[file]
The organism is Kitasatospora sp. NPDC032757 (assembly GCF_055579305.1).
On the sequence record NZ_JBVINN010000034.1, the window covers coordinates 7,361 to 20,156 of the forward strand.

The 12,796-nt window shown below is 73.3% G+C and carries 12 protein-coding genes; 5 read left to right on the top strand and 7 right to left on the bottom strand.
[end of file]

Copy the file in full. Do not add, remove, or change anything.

The organism is Kitasatospora sp. NPDC032757 (assembly GCF_055579305.1).
On the sequence record NZ_JBVINN010000034.1, the window covers coordinates 7,361 to 20,156 of the forward strand.

The 12,796-nt window shown below is 73.3% G+C and carries 12 protein-coding genes; 5 read left to right on the top strand and 7 right to left on the bottom strand.